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Commentary

Sickle cell anemia as an inflammatory disease

Orah S. Platt

Harvard Medical School, Children’s Hospital, 300 Longwood Avenue, Boston, Massachusetts 02115, USA.

Phone: (617) 355-6347; Fax: (617) 713-4347; E-mail: orah_platt@hms.harvard.edu.

Published August 1, 2000

The classical view of sickle cell anemia has always focused on the primary genetic defect — the abnormal sickle hemoglobin that polymerizes when deoxygenated. Polymerization within the red cell causes it to deform, to become rigid, to obstruct blood flow, and to produce acute and chronic tissue damage because of poor perfusion. A more holistic view sees the sickle red cell with its abnormal contents and membrane in a larger context — as it interacts with, damages, and stimulates the vascular endothelium and surrounding tissues and cells. This view allows examination of the hypothesis that the sticky, stiff, oxidizing sickle red cell is an irritant that provokes an inflammatory response as it obstructs flow. The tissues are not only under-perfused, but also exposed to inflammatory cytokines, growth factors, and the actions of the activated cells that respond to and produce them. The article by Kaul and Hebbel in this issue of the JCI (1) suggests that reperfusion injury plays a major role in sickle pathophysiology and provides new insights that contribute to this broader view of the disease process.

Using a transgenic sickle mouse model and directly visualizing the microcirculation in a living open cremaster muscle preparation, the authors make three key observations that implicate reperfusion injury (1). First, after 3 hours of mild hypoxia followed by reoxygenation, the vascular bed of the sickle mouse (but not control) showed a distinct inflammatory response with increased leukocyte rolling, adhesion, and emigration. Second, the reoxygenation resulted in conversion in endothelial cells of the oxidant-sensitive probe dihydrorhodamine to the fluorescent compound rhodamine, suggesting local production of H2O2. Third, the abnormal rolling, adhesion, and migration of leukocytes were prevented by infusion with a monoclonal murine P-selectin antibody before reoxygenation. This theme of reactive oxygen species generation and P-selectin-sensitive leukocyte adhesion and migration is consonant with a variety of reperfusion injury models. The implication is that once oxygen is restored to ischemic tissues, oxygen radicals are formed, and inflammatory endothelial and tissue injury occurs. This is a particularly attractive model for sickle cell anemia — especially for the chronic subliminal organ damage that typically occurs in the spleen, lung, and kidney.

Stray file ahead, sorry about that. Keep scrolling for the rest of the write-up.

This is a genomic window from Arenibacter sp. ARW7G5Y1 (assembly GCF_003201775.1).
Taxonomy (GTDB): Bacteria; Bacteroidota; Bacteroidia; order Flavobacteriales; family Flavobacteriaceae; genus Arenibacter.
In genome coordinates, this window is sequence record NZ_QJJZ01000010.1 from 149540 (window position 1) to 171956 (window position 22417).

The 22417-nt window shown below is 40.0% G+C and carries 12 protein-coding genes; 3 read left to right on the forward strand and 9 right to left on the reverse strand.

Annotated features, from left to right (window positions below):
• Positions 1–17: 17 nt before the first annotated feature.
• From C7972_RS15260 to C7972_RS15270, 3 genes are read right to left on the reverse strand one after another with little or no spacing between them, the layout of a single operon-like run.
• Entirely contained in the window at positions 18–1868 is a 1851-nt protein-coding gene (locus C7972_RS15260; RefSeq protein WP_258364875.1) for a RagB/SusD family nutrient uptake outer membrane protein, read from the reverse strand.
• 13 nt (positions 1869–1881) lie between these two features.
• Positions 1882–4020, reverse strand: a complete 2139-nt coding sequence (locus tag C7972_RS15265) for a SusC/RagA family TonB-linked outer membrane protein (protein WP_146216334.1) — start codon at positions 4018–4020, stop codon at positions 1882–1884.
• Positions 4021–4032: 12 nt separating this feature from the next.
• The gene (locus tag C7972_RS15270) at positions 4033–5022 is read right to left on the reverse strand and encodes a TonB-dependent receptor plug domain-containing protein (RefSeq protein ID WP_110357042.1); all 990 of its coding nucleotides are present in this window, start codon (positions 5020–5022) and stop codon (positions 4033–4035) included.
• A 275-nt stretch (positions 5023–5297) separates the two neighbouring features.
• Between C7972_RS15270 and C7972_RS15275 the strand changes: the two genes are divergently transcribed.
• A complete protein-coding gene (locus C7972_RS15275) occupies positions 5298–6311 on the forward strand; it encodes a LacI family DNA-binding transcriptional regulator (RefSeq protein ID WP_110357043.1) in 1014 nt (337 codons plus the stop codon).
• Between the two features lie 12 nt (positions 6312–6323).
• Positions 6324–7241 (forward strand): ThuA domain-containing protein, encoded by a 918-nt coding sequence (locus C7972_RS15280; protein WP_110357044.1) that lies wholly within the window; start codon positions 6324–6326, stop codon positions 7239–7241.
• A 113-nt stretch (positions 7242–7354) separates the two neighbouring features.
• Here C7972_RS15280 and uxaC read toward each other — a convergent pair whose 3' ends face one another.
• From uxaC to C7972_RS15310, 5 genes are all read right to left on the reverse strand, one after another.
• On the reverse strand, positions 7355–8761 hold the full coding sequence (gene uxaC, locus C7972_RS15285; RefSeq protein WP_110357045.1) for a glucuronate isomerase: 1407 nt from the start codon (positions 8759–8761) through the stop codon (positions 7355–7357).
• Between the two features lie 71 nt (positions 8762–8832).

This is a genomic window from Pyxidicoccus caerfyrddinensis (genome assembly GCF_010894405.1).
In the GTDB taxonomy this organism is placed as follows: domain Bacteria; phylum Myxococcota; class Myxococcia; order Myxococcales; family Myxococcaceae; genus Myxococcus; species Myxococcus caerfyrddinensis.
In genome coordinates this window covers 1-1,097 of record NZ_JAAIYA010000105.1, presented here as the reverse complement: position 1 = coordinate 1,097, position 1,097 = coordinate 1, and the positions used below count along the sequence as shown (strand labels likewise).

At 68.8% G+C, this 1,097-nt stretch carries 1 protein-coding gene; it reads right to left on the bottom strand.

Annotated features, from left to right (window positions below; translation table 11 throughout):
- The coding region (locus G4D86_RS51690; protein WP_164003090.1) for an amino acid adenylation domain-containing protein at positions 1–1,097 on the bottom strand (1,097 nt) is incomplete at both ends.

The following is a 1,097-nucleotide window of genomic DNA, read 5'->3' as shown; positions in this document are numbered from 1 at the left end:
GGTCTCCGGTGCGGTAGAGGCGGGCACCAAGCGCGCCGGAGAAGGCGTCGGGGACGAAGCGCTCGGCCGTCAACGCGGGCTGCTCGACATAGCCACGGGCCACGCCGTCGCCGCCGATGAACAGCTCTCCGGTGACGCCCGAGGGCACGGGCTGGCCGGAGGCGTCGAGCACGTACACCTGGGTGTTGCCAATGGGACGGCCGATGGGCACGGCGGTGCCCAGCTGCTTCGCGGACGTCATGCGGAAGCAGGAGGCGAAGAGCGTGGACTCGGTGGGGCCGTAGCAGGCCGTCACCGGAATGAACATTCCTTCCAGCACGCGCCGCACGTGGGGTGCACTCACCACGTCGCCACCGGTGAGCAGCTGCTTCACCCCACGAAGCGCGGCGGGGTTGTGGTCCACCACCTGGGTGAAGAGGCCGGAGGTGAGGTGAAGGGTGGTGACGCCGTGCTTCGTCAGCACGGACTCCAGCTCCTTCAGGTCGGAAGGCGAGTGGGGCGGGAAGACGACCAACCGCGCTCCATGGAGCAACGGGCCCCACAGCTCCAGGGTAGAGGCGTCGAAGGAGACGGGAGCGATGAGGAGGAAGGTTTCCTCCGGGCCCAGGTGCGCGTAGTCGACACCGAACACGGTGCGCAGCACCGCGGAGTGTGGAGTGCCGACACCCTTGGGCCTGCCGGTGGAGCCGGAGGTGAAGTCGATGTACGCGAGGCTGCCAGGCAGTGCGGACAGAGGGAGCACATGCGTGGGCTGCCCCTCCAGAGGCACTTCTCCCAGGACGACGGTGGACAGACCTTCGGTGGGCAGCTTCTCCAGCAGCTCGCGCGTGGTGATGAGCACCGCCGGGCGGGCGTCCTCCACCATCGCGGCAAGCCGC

In the vascular beds of these organs, young reticulocytes periodically attach to endothelial cells and, if conditions are right, cause a transient logjam of relatively rigid deoxygenating mature red cells in their wake (2). As the obstruction eventually clears, the reperfusion pathophysiology plays out, escalating the likelihood of additional rounds of reticulocyte adhesion to the inflamed endothelium that is becoming increasingly decorated with large unyielding leukocytes. These repetitive episodes of localized ischemia and reperfusion can set up a low-grade chronic inflammatory tissue-injuring state.

The authors support the concept of chronic inflammation by pointing out the abnormally high base-line leukocyte count in the sickle mouse, an abnormality that is also found in humans with sickle cell disease (3). Even more impressive is the increasing number of epidemiological studies that implicate base-line leukocyte count as a major risk factor for severity in sickle cell anemia. Despite the fact that all individuals with sickle cell anemia have the identical globin gene mutation, there is a wide range of clinical severity. For example, the most common clinical manifestation of the disease, the pain crisis, varies tremendously among individuals, with rates ranging from 0 per year to more than 10 per year (4).

It was no surprise to discover that some of the typical clinical complications of sickle cell anemia were less common among those individuals with higher levels of fetal hemoglobin (46). What has been surprising is the emerging evidence that the base-line leukocyte count is also a very important independent risk factor for disease severity. Patients with high base-line leukocyte counts are more likely to die at a younger age (5). Such patients are also more susceptible to the acute chest syndrome, an effect that is of similar magnitude to that of fetal hemoglobin over the range of fetal hemoglobin and leukocyte counts in the population (6). Base-line leukocyte counts are also risk factors for the development of silent brain infarcts (7). Most recently, the base-line leukocyte count was shown to be a strong predictor of which infants with sickle cell anemia will develop clinically severe disease (8). In the context of these epidemiological studies, it is impossible to determine whether the base-line leukocyte count simply reflects ongoing base-line chronic inflammation, or whether it indicates the propensity to develop an inflammatory response to a given stimulus. The observation that base-line leukocyte count has a heritability estimate of 0.62 in the general population (9) suggests that a genetic modulator of inflammatory response may be related to the clinical variability of sickle cell anemia.

Exploring the role of inflammation in the pathophysiology of sickle cell anemia is of critical importance as we search for new therapeutic approaches. The paper by Kaul and Hebbel (1) sets the stage for therapies designed to interfere with P-selectin in order to decrease leukocyte-endothelial interactions. This is just the beginning.

Acknowledgments

This work was supported by grant HL-15157 from the National Heart, Lung, and Blood Institute (NIH).

References

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